New Laws needed to ensure justice for workers in Malaysia

Recently, it was reported that the retrenched workers of Nikko Electronics Bhd protested outside Penang State Assembly.(Star, 2/12/2009), seeking the State government's assistance to get their benefits and compensations. These were amongst the 1,000 odd workers that were retrenched suddenly without notice by their employer in July 2008. Apparently, their plea to the Minister, the Federal and State government have not been successful to date. If there was a National Retrenchment Scheme, as proposed by MTUC in 1998, in place, they could have resorted to this to get some compensation. Malaysian laws also need to be amended to ensure justice for all workers, especially those who lose their jobs and source of income.

There must be a new law that provides for compensation to workers in Malaysia that are terminated, retrenched or laid off by the employers as the current Employment (Termination And Lay-Off Benefits) Regulations 1980 is no longer just or sufficient given the fact of changes in the employment patterns in Malaysia.

Today, a lot of employers hire workers, be it local workers or migrant workers, on a short fixed term basis which may range from 1 to 2 years. Thereafter, a new contract may be entered into for some. 

There is also the practice of contracting out some of the jobs to private contractors, and in this case the workers become employees of the contractor, and not the owner of the place that they work with. 

This changing employment practices has had serious implications for workers, for they not only lose job security but also rights as workers, including the right to join existing unions.

The current Employment (Termination And Lay-Off Benefits) Regulations 1980 is for the long-term worker, and this is also reflected in Regulation 3(1) that states ‘…that an employer shall be liable to pay termination or lay-off benefits payment calculated in accordance with regulation 6 to an employee who has been employed under a continuous contract of service for a period of not less than twelve months…’ . This means that short-term fixed contract employees who have worked for less than a year is not entitled to any benefit under the regulations.

Eventhough Regulation 3(2) provides that, ‘For the purpose of this regulation a continuous contract of service for a period of not less than twelve months shall include two or more periods of employment which are not less than twelve months in the aggregate if the intervening period or periods between one period of employment and another does not in the aggregate exceed thirty days…’, unscrupulous employers have been known to evade this by entering into new short-term contracts after the lapse of 30 days, or even causing the worker to enter into new contractors with some labour provider.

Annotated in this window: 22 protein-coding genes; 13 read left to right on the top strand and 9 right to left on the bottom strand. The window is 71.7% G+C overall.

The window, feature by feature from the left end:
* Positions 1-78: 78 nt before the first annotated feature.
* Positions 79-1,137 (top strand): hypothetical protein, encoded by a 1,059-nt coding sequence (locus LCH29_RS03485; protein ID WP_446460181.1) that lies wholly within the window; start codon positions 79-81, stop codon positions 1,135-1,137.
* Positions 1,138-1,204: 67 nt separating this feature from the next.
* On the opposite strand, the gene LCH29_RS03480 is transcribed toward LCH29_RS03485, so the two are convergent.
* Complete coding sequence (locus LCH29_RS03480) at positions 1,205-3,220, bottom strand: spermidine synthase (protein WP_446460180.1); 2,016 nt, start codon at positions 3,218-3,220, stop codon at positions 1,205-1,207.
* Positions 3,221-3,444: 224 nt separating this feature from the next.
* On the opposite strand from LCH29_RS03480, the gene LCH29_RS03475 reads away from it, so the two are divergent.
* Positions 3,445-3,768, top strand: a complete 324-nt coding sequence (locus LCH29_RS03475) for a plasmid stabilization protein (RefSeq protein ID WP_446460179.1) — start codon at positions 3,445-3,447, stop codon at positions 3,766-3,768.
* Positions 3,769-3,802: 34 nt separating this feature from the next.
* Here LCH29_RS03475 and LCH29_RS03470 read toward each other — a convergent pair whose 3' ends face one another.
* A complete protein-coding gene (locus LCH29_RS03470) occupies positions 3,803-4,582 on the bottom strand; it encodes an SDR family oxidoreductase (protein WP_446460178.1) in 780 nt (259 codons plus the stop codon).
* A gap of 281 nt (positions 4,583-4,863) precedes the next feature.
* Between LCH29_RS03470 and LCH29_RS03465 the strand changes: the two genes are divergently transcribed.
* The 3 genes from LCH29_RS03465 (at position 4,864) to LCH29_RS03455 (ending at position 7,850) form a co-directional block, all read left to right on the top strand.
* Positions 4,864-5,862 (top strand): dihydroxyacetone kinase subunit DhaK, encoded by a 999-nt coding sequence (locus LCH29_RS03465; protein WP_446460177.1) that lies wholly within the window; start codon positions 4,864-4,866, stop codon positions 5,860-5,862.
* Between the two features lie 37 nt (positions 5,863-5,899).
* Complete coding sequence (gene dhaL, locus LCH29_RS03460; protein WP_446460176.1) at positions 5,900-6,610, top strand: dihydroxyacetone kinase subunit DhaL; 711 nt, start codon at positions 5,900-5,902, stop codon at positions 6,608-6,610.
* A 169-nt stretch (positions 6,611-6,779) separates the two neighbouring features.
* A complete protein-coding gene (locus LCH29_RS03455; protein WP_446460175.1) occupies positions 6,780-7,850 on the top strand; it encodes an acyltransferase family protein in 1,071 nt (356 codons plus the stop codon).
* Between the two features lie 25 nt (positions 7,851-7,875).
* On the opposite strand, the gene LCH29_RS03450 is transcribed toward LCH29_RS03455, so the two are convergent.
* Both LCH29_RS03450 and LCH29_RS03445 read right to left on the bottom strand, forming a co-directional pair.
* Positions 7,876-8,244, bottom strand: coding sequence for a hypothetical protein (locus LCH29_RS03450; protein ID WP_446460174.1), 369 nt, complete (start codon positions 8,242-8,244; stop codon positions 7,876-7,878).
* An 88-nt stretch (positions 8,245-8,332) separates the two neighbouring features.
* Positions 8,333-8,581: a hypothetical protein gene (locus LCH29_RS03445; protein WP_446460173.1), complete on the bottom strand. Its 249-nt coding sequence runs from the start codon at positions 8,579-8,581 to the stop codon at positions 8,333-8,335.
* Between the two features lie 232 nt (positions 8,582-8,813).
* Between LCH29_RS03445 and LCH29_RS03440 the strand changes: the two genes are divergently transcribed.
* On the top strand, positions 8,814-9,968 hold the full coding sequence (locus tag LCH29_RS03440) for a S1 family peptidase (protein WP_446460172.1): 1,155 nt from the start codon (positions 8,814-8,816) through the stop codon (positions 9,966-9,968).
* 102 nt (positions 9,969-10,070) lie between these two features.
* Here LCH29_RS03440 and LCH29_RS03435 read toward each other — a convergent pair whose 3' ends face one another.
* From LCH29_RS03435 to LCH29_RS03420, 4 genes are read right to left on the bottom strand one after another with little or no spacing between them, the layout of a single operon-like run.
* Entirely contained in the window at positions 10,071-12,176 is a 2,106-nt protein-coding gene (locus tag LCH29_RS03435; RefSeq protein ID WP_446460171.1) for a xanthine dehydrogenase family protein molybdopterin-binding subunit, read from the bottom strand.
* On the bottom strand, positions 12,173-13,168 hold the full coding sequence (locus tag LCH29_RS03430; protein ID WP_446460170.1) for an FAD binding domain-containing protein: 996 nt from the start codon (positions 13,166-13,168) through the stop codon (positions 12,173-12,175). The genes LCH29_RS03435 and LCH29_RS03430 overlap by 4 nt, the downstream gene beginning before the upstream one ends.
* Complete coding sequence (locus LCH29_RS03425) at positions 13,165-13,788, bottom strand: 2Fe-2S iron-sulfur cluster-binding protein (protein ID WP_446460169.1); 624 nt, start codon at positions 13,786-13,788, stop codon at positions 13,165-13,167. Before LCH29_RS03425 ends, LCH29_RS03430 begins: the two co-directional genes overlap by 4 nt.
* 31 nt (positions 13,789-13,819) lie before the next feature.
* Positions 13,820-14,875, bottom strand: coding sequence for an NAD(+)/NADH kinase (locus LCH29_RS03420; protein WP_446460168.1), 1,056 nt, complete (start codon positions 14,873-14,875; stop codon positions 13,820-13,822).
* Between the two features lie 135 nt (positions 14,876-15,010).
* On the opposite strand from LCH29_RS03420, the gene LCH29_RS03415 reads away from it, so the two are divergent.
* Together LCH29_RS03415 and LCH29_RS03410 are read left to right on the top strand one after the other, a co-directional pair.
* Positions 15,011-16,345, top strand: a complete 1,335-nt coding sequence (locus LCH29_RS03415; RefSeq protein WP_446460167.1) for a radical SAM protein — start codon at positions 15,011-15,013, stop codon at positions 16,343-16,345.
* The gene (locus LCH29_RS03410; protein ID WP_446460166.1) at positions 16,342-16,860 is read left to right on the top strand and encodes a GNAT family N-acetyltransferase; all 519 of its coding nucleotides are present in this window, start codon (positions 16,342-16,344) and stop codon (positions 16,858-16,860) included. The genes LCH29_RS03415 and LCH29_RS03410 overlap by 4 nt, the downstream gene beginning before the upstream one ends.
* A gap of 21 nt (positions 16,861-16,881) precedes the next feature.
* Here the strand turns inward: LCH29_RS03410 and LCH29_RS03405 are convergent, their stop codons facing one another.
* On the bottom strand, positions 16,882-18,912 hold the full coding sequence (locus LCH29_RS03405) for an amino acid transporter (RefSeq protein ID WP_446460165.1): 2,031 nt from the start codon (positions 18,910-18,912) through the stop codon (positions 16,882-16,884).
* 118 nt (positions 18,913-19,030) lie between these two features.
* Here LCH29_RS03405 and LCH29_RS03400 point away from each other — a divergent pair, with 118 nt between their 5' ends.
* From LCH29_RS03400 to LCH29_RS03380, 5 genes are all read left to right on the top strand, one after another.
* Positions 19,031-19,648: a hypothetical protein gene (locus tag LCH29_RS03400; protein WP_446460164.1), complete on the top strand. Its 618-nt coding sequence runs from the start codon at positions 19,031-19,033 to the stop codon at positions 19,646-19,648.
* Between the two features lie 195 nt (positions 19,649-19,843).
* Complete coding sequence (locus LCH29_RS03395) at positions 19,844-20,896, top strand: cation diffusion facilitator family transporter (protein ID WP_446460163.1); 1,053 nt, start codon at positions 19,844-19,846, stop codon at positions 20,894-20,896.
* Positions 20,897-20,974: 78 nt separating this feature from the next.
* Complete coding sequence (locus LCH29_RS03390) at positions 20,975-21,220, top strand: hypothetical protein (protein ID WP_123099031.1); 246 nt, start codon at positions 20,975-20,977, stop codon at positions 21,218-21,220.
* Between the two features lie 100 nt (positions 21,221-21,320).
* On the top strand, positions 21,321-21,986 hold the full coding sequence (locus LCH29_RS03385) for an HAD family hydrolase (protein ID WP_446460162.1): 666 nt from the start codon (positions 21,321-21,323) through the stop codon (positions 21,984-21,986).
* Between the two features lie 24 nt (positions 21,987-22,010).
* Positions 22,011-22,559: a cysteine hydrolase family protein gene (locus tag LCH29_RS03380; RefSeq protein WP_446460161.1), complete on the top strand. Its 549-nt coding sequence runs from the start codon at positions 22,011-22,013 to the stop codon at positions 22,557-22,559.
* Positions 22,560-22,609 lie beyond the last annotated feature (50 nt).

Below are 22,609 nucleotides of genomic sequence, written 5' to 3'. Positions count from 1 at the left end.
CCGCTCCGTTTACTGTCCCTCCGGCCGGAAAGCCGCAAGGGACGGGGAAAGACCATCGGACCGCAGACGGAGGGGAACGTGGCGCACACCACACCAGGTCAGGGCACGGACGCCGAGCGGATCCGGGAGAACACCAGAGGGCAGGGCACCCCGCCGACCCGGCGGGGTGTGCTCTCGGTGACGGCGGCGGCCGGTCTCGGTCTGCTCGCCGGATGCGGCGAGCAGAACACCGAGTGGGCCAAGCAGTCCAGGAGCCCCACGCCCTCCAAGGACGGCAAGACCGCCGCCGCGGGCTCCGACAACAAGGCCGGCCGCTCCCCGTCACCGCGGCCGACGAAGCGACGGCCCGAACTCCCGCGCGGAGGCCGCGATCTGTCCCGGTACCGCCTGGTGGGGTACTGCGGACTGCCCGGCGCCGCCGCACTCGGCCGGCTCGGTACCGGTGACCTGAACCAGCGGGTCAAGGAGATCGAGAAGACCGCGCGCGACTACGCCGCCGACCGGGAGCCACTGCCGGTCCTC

Regulation 6, which provide for the calculation of benefits, that state as follows, :-

‘…the amount of termination or lay-off benefits payment to which an employee is entitled in any case shall not be less than —

(a) ten days’ wages for every year of employment under a continuous contract of service with the employer if he has been employed by that employer for a period of less than two years; or

(b) fifteen days’ wages for every year of employment under a continuous contract of service with the employer if he has been employed by that employer for two years or more but less than five years; or

(c) twenty days’ wages for every year of employment under a continuous contract of service with the employer if he has been employed by that employer for five years or more,

and pro-rata as respect an incomplete year, calculated to the nearest month…”

clearly will not provide justice for the short-term fixed contract workers, and workers working in the establishment allegedly under some other labour provider or contractor.

To aggravate matters, unionized workers, when they most need the assistance of their unions become no longer members of the union by a bad law, being section 26(1A) of the Trade Unions Act 1959, which states, “No person shall join, or be a member of, or be accepted or retained as a member by, any trade union if he is not employed or engaged in any establishment, trade, occupation or industry in respect of which the trade union is registered…”. This provision must be repealed, and membership of the union after being retrenched, laid-off or terminated should continue for so long as necessary for as rights of these members as workers are pending. 

Malaysian Trades Union Congress (MTUC) after the 1998 economic crisis, being fully aware of the fact that many a worker were not paid their requisite compensation and benefits by reason of the fact the employers did not have any more money, proposed to the Malaysian government to set up a National Retrenchment Scheme.

When these companies renege on their legal and contractual obligations to their workers by defaulting on statutory contributions to the Employees Provident Fund (EPF) and to the Social Security Organisation (SOCSO) as well as payment of retrenchment benefits pursuant to the Employment (Termination and Lay–Off Benefits) Regulations, 1980, then this National Retrenchment Fund could come in to immediately assist these workers. 

Although in March 2009, The Malaysian government has ruled out setting up a retrenchment fund (Sun, 4/3/2009, No plan for retrenchment fund, MTUC urges that the government to reconsider this decision, and immediately set up this very much needed  National Retrenchment Fund, which will surely benefit workers like those from Nikko Electronics Bhd.



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